A recent California Court of Appeal decision reaffirmed what those who practice trade secret law already knew, but do not always focus upon, in trade secret litigation –the purported trade secret cannot qualify for protection under California’s trade secret statute unless there is a showing that the information has a demonstrated economic value from not being known to third parties who can obtain economic value from its disclosure or use.

The Court’s decision appears to add an additional wrinkle to this proposition by suggesting that to show independent economic value, one must also demonstrate that there is a discrete advantage to third parties who could utilize the information to the disadvantage of the original owner, thereby creating economic value in its secrecy. Secrecy and usefulness alone will not establish independent economic value.

In Yield Dynamics, Inc. v. Tea Systems Corp., 154 Cal. App. 4th 547 (2007), the California Court of Appeal for the Sixth Appellate District upheld the trial court’s decision granting a former employee’s motion for nonsuit and dismissing a software design company’s trade secret misappropriation claim on the basis that it had failed to demonstrate that segments of its computer source code had independent economic value.

The text of the Court’s entire opinion can be located at this link http://appellatecases.courtinfo.ca.gov/search/case/mainCaseScreen.cfm?dist=6&doc_id=286480&doc_no=H029604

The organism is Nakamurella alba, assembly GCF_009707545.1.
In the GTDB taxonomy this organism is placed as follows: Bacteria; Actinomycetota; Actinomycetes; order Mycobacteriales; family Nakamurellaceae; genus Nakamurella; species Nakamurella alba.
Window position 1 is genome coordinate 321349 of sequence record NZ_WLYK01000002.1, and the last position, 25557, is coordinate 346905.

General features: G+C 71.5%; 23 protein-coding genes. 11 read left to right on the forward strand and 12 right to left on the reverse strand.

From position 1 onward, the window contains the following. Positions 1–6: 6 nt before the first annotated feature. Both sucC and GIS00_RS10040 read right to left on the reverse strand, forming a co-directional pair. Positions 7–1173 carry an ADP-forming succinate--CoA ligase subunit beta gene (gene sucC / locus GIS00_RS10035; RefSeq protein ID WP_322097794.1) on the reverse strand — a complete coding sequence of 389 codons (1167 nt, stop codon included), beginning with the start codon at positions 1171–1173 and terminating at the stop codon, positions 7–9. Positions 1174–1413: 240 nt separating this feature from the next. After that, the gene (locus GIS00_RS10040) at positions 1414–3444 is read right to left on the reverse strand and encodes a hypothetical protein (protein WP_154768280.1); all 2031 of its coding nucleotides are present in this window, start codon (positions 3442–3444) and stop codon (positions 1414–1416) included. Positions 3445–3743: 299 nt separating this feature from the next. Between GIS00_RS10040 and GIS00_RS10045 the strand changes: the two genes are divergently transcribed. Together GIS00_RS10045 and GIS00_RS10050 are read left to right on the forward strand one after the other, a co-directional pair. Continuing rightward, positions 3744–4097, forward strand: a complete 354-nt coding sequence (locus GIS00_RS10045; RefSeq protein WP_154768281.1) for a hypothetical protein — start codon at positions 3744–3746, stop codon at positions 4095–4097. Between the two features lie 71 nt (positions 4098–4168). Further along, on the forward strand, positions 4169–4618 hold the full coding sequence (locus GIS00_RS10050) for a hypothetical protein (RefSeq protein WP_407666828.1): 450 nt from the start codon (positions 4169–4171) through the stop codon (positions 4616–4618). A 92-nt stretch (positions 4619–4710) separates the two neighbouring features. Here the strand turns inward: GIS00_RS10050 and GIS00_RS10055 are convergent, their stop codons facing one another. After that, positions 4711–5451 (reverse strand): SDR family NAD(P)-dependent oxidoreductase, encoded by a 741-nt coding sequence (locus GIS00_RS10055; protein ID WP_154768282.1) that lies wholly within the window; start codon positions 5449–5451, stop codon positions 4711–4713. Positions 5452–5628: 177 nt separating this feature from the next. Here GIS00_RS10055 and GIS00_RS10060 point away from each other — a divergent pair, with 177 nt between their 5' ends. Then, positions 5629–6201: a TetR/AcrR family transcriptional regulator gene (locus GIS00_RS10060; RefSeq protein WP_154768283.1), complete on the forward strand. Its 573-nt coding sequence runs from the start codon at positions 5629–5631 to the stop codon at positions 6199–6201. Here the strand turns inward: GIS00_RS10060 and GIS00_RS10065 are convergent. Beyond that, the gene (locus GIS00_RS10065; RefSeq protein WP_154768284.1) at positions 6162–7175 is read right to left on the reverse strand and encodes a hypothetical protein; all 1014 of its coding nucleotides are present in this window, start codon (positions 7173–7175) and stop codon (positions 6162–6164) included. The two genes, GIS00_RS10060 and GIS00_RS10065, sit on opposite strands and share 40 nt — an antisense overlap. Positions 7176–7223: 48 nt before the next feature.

California defines a trade secret under the Uniform Trade Secrets Act as information that “derives independent economic value, actual or potential, from not being generally known to the public or to other persons who can obtain economic value from it disclosure or use, and is subject to efforts that are reasonable under the circumstances to maintain its secrecy.” Cal. Civ. Code § 3426.1(d)(1), (2) (2007).

On appeal, the software design company argued that testimony that segments of its source code that were taken would provide “some help” to a programmer to create new routines or to save time programming and that this helpfulness was alone sufficient for a finding of independent economic value in the segments. The appellate court rejected this argument and stated that testimony merely suggesting that the information was useful in carrying out a certain activity does not compel a finding that the information was sufficiently valuable to afford an economic advantage over others.

Appellant also argued that the segments achieved independent economic value because it kept the segments in confidence and entered into non-disclosure agreements with its employees. The Court was unpersuaded and stated that secrecy only exhibits an opinion that secrecy may be advantageous.

The Court also found that appellant failed to establish independent economic value because there was testimony that the segments were not of high quality and were not designed for use by others. The Court noted that the testimony suggested that the segments had no value to anyone outside of the parties themselves. According to the Court, appellant failed to establish that the segments “in and of themselves would provide a competitive advantage to a competitor.” The Court found that there was no evidence that appellant derived independent economic value in keeping the segments from others’ use.

In sum, Yield Dynamics suggests that information lacking value to anyone except its holder that cannot be exploited to gain a competitive advantage by others cannot qualify for trade secret protection despite its secrecy.